Hyperloop Technologies to Give "Demonstrations" at Las Vegas Event in May
CEO Rob Lloyd says it is “the dawn of a new means of transportation.”
Elon Musk conceptualized the Hyperloop almost three years ago, envisioning a tube track with pressurized capsules speeding passengers in 30 minutes between San Francisco and Los Angeles. The idea has since grown to inspire student design contests and companies that want to build out Hyperloop across the country. Now, Los Angeles-based Hyperloop Technologies believes it is another step closer in making Hyperloop a reality. The company is hosting a special sneak preview of its latest technologies and a tour of its test site at Apex Industrial Park in the city of North Las Vegas, Nevada on May 10 and 11.
“You can expect demonstrations of full-scale components of the Hyperloop Systems that you can expect from the full-scale system,” Rob Lloyd, CEO of Hyperloop Technologies, tells Inverse. “It will be an update on development status of the testing site which will be deployed over the year.”
Those who attend the event will get the chance to see demonstrations of the technology, as the invitation sent to Inverse reads:
Attendees will be able to visit the test site and hear the latest developments from the Hyperloop Tech team on how they are making the Hyperloop a reality.
Hyperloop Technologies’ plan leans on the more realistic end of the spectrum of proposed Hyperloop designs, developing a system that carries people and cargo both on land and as deep as 262 feet underwater. So far, the company has built a lot of testing equipment, including axial compressor blades, a levitation rig that has a rotor that achieves speeds over 670 mph, and a 50-foot-long and 12-foot-diameter tube to test all kinds of hardware.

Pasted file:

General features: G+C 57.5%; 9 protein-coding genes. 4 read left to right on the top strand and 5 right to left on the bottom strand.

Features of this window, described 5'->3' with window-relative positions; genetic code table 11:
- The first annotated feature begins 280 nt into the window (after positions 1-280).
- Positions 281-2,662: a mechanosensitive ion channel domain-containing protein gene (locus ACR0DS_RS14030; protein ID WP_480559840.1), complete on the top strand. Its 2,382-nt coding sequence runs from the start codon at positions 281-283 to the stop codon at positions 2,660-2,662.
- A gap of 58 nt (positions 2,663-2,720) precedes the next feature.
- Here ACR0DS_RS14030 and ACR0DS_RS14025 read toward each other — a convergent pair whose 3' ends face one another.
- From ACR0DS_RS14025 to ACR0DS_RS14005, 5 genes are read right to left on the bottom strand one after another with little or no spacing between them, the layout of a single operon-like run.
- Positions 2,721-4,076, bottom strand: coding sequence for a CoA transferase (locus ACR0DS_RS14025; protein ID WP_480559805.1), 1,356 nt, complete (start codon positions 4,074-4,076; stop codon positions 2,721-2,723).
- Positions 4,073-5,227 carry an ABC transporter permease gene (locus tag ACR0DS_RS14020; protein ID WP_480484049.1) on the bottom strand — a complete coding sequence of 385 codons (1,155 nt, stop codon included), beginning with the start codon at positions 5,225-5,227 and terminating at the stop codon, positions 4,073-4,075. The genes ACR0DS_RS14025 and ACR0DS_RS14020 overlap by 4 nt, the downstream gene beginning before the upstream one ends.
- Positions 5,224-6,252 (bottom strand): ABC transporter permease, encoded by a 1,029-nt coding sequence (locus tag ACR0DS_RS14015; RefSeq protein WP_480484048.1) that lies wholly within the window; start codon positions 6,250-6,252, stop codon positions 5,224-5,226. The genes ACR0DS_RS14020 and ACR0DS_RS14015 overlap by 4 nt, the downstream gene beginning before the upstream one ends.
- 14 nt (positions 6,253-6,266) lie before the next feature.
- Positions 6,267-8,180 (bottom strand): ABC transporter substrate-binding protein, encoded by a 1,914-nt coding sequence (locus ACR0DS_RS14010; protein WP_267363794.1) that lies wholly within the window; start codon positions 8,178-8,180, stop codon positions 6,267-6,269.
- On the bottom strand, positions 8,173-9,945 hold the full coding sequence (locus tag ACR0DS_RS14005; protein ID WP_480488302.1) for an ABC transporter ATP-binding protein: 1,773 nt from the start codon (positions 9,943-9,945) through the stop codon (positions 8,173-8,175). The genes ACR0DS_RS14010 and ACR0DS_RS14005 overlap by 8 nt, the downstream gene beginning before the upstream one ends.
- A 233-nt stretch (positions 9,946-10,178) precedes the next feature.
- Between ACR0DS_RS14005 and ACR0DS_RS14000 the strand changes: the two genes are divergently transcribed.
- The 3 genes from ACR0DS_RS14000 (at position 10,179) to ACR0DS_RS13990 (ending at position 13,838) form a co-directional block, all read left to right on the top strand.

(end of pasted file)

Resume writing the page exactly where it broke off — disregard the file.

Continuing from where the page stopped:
Though Hyperloop Technologies’s “Kitty Hawk moment” isn’t expected to come at its May event, the company believes its first full-scale Hyperloop demo will happen before the close of 2016. The system was announced back in December 2015 and will be two miles of tube with controlled interior environments expanding across the Nevada desert. Inside, there will be levitated hyperpods that accelerate to over 700 mph.
Hyperloop Technologies has received support from north Las Vegas government officials, Lloyd says. “Nevada is perfect for Hyperloop. The land is great, the location is helpful for research and development, it’s close to home base, and provides large workforce.”
After development of its full-scale Hyperloop is complete, the company will roll out the first three or four production systems sometime in 2017 and 2018, according to Lloyd. In the meantime, the company will continue testing in the Nevada location, having secured a 30-year lease for the land. Engineers are also developing control software and technology for banking corners and track switching.
Ultimately, Hyperloop Technologies — alongside many of the other Hyperloop companies — plans to deliver a fully operational Hyperloop system by 2020.
“This is the greatest time to be an engineer. At Hyperloop Technologies, we have the brightest minds in the world that leverage their experience to make a difference and change the world,” Lloyd says. This is “the dawn of a new means of transportation and it is about freight and passengers.”